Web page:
Civil society is calling on the government to reallocate part of quarter four (Q4) funds in the 2019/20 budget from non-priority activities towards COVID-19 pandemic response plans.
The Civil Society Budget Advisory Group (CSBAG) says the over Shs 200 billion which was allocated for luxurious activities like gym memberships for civil servants and MPs and entertainment should go towards procuring equipment and facilitating health facilities to handle the coronavirus pandemic which is ravaging all nations across the globe. As of March 30, there were 724,592 confirmed coronavirus cases in the world with Uganda registering at least 33 confirmed cases.
The Health ministry had asked for Shs 25 billion for the country's COVID-19 preparedness phase. However, only Shs 5 billion was released by the government. The ministry now needs over Shs 100 billion for its response plan.
CSBAG executive director Julius Mukunda says that while the country waits to get support from international agencies such as the World Health Organisation (WHO), the government needs to start collecting all monies that were allocated for non-essential activities and use them to enhance the country's capacity to fight COVID 19.
"Shs 205 million is expected to be dispatched for welfare entertainment and donation in the 4th quarter only. These are monies we now need to begin to serve so that we can deal with this particular crisis. We had another Shs 7bn in the budget for gym facilities. These are some of the things we need to bring back. There is so much we can save to help ourselves even before anybody else helps us," said Mukunda.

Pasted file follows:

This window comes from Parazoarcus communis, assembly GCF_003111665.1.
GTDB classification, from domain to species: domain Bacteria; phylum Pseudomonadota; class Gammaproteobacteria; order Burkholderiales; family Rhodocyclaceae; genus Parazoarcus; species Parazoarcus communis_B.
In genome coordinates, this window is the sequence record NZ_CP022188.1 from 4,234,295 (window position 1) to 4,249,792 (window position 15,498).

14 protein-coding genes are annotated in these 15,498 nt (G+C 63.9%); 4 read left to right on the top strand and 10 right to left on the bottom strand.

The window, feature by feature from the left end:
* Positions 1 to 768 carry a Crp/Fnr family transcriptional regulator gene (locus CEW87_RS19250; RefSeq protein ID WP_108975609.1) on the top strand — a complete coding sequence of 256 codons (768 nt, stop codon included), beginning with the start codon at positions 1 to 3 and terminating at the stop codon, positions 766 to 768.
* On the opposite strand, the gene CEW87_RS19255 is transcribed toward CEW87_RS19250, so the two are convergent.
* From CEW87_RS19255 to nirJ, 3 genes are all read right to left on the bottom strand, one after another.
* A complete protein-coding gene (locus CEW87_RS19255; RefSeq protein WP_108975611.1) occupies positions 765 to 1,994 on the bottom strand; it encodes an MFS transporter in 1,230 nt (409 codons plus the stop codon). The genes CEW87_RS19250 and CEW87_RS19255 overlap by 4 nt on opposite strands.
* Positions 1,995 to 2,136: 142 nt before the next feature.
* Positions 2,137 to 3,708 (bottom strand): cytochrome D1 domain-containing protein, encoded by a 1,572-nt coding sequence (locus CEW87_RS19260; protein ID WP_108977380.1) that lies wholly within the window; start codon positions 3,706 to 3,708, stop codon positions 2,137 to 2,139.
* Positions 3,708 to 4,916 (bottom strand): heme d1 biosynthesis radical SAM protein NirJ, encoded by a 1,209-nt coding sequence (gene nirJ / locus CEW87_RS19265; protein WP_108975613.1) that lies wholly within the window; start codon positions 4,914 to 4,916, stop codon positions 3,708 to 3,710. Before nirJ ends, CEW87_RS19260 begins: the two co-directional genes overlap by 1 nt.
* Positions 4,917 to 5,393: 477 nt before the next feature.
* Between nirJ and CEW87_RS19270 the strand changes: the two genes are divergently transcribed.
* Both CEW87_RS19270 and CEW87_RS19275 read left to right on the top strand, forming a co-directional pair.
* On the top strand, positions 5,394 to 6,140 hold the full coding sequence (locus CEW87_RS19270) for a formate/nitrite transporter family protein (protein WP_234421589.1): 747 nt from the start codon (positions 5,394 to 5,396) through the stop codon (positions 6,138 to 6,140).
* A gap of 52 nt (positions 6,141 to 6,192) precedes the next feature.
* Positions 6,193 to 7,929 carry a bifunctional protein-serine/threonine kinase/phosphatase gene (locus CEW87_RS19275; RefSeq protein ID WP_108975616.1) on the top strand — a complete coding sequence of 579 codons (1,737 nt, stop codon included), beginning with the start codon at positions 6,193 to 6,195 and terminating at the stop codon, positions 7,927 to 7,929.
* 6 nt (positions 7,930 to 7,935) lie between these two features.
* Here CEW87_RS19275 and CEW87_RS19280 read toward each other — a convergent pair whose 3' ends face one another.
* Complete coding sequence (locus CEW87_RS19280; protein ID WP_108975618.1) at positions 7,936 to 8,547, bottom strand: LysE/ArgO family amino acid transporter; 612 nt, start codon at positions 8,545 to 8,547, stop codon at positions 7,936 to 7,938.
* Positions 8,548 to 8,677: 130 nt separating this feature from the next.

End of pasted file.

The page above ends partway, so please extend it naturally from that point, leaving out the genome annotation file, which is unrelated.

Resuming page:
Civil society also wants the health ministry to send all grounded vehicles at the headquarters in Kampala to different districts to serve as ambulances. In addition to this, they want the government to recapitalise the Uganda Development Bank (UDB) to enable the production of essential products like hand sanitizers during the time when the country is battling the spread of the pandemic.
Mukunda says that the government should inject Shs 300 billion into the bank to help keep businesses afloat. He, however, stresses that while money is being given to local business, monies should be given to only creditworthy operations.
"Only creditworthy businesses, we know this the time for crooks to take advantage of this. Go to UDB and say I am going to supply beans, I need a loan of Shs 100bn and they end up disappearing. I think we should ensure that in doing so we provide credit-worthy businesses and we know that those businesses are there." added Mukunda.
Last week, the ministry of Finance hinted at allocating more money through the Uganda Development Bank to enable it to support small-medium enterprises during the COVID-19 outbreak. Several businesses have laid off some staff or closed altogether as the pandemic takes a toll on the economy.